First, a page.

As you can guess, no topic was more talked about than AI. Generative AI tools mean that with relatively low effort and minimal costs, anyone can begin producing, enhancing and optimizing content, creating a very real threat to publishers’ business models.

To make things worse, generative AI companies trained their models by scraping publisher sites and using their content without permission, attribution or compensation. Publishers are now forced to grapple with what to do next. Opinions varied, ranging from just letting it happen to lawyering up to relying on blockchain watermarks to prevent content from being used without attribution.

Publishers were also concerned about the ethics of allowing AI-generated stories to spread online. On the surface, AI-generated content appears truthful and accurate, but it’s prone to sharing misinformation. Sometimes, generative AI gives correct details but is unable to cite sources. Other times, it ‘hallucinates’ and makes up ‘facts’, which can cause misinformation to spread, eroding consumer trust.

Its unreliability underscores the essential role that publishers, investigative journalists and fact-checkers have as guardians of truth. Publishers generally agreed that the proliferation of AI-generated content means their unique selling proposition must put brand at its heart, capitalizing on the trust embedded within that brand.

Embracing the Opportunities of AI

AI is a double-edged sword, so amidst the challenges lie ample possibilities. Most publishers spoke about taking a cautious but steady approach to AI. Take the hiring process, for example. Just as a few years ago, publishers hired younger professionals who could help them master social media, many said they are now looking for new hires who can help them harness the power of AI.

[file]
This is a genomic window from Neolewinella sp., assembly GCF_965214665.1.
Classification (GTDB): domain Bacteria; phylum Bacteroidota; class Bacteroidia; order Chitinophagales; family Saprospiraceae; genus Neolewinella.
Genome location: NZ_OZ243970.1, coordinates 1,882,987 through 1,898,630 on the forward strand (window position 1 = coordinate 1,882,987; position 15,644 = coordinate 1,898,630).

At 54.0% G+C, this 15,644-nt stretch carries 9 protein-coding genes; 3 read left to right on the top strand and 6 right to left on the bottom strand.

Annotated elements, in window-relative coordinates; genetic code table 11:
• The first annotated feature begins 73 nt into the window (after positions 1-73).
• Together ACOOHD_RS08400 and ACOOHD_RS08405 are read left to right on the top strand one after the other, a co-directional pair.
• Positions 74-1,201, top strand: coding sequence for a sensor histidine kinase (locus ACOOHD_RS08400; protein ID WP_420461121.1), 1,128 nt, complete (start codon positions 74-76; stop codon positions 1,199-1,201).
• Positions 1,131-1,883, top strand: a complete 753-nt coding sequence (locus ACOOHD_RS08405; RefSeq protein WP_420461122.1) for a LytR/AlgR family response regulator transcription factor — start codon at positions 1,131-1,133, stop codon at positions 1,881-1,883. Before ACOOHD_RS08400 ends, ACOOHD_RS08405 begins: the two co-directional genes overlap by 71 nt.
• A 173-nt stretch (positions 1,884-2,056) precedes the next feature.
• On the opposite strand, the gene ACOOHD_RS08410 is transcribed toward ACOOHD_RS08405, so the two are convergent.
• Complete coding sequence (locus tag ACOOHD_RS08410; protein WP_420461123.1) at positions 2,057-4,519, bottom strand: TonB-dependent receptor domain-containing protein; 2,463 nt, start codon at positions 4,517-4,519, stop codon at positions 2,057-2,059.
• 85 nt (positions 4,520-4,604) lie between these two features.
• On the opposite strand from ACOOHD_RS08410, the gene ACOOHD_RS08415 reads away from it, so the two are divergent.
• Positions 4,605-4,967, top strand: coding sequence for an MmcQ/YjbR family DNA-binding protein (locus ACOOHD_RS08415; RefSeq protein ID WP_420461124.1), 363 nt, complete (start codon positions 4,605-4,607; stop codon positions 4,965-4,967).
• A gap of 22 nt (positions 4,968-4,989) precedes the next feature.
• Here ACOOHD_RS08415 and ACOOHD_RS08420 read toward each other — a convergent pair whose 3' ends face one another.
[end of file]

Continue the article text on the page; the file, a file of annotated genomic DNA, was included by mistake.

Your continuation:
AI is also seen as a valuable productivity tool that can reduce some of the mundane tasks that bog down journalists. Some publishers suggested that AI could be used to quickly and effectively create more formulaic content – for example, for sports pages, reducing a journalist’s job to fact-checking and light editing. By taking care of the groundwork, AI could free up journalists’ time, allowing them to think more creatively and go deeper into stories that benefit from their expertise.

Finally, publishers are excited about AI’s potential to bring personalized content delivery to the open web. Surfacing relevant homepage content, curating user journeys based on individual preferences, and optimizing lifetime value are now within reach. Many wonder if this could be the holy grail for publishers.


Looking Towards the Future

Our conversations highlighted that the digital publishing industry is at the crossroads of transformation, and many are willing to welcome the next phase. To succeed, publishers will need to think differently. Revenue diversification will be more important than ever – years of algorithmic uncertainty have made that clear. When used thoughtfully, AI can be maximized and turned from foe to friend.

The publishing industry is, in many ways, in uncharted waters, but it’s not the first time. If we continue to safeguard integrity and join forces to create a valuable digital landscape, there’s room for every publisher to flourish.

Originally Published: